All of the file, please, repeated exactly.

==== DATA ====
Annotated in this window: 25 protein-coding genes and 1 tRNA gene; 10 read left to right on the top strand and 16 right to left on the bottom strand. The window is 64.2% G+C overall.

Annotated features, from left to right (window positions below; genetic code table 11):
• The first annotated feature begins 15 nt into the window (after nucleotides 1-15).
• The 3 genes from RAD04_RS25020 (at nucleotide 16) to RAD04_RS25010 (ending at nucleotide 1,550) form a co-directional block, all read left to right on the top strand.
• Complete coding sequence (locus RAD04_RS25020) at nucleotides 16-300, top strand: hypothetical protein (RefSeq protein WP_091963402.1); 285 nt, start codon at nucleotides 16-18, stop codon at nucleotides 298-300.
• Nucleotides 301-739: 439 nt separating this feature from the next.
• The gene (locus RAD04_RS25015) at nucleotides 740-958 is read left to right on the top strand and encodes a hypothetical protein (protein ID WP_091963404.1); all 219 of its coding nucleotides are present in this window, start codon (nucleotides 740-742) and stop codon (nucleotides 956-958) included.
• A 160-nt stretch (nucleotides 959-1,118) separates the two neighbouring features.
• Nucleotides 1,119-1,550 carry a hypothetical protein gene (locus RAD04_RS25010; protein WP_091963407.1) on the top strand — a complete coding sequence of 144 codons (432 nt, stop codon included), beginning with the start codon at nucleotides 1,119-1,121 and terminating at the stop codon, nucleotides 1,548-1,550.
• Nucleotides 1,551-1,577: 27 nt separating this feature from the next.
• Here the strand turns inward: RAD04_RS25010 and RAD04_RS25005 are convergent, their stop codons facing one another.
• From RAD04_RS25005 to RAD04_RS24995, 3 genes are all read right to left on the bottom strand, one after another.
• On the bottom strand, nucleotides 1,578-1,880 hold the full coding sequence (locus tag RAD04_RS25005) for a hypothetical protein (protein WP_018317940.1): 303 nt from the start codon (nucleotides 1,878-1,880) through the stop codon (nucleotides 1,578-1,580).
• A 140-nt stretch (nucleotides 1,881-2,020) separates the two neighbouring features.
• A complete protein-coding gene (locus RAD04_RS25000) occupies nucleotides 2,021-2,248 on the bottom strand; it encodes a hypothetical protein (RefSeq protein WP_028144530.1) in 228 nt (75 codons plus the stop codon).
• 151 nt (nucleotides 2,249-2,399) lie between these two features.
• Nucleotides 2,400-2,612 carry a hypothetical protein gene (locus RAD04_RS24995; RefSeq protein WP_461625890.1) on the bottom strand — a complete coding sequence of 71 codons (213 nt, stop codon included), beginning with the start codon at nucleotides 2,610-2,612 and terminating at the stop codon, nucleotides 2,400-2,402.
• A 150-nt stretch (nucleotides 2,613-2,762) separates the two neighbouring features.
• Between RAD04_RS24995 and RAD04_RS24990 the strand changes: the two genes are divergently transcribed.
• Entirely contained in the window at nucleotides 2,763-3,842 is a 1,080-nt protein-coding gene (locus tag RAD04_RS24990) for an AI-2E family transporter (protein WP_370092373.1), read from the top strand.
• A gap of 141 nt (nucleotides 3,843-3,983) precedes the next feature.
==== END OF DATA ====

Annotated in this window: 25 protein-coding genes and 1 tRNA gene; 10 read left to right on the top strand and 16 right to left on the bottom strand. The window is 64.2% G+C overall.

Annotated features, from left to right (window positions below; genetic code table 11):
• The first annotated feature begins 15 nt into the window (after nucleotides 1-15).
• The 3 genes from RAD04_RS25020 (at nucleotide 16) to RAD04_RS25010 (ending at nucleotide 1,550) form a co-directional block, all read left to right on the top strand.
• Complete coding sequence (locus RAD04_RS25020) at nucleotides 16-300, top strand: hypothetical protein (RefSeq protein WP_091963402.1); 285 nt, start codon at nucleotides 16-18, stop codon at nucleotides 298-300.
• Nucleotides 301-739: 439 nt separating this feature from the next.
• The gene (locus RAD04_RS25015) at nucleotides 740-958 is read left to right on the top strand and encodes a hypothetical protein (protein ID WP_091963404.1); all 219 of its coding nucleotides are present in this window, start codon (nucleotides 740-742) and stop codon (nucleotides 956-958) included.
• A 160-nt stretch (nucleotides 959-1,118) separates the two neighbouring features.
• Nucleotides 1,119-1,550 carry a hypothetical protein gene (locus RAD04_RS25010; protein WP_091963407.1) on the top strand — a complete coding sequence of 144 codons (432 nt, stop codon included), beginning with the start codon at nucleotides 1,119-1,121 and terminating at the stop codon, nucleotides 1,548-1,550.
• Nucleotides 1,551-1,577: 27 nt separating this feature from the next.
• Here the strand turns inward: RAD04_RS25010 and RAD04_RS25005 are convergent, their stop codons facing one another.
• From RAD04_RS25005 to RAD04_RS24995, 3 genes are all read right to left on the bottom strand, one after another.
• On the bottom strand, nucleotides 1,578-1,880 hold the full coding sequence (locus tag RAD04_RS25005) for a hypothetical protein (protein WP_018317940.1): 303 nt from the start codon (nucleotides 1,878-1,880) through the stop codon (nucleotides 1,578-1,580).
• A 140-nt stretch (nucleotides 1,881-2,020) separates the two neighbouring features.
• A complete protein-coding gene (locus RAD04_RS25000) occupies nucleotides 2,021-2,248 on the bottom strand; it encodes a hypothetical protein (RefSeq protein WP_028144530.1) in 228 nt (75 codons plus the stop codon).
• 151 nt (nucleotides 2,249-2,399) lie between these two features.
• Nucleotides 2,400-2,612 carry a hypothetical protein gene (locus RAD04_RS24995; RefSeq protein WP_461625890.1) on the bottom strand — a complete coding sequence of 71 codons (213 nt, stop codon included), beginning with the start codon at nucleotides 2,610-2,612 and terminating at the stop codon, nucleotides 2,400-2,402.
• A 150-nt stretch (nucleotides 2,613-2,762) separates the two neighbouring features.
• Between RAD04_RS24995 and RAD04_RS24990 the strand changes: the two genes are divergently transcribed.
• Entirely contained in the window at nucleotides 2,763-3,842 is a 1,080-nt protein-coding gene (locus tag RAD04_RS24990) for an AI-2E family transporter (protein WP_370092373.1), read from the top strand.
• A gap of 141 nt (nucleotides 3,843-3,983) precedes the next feature.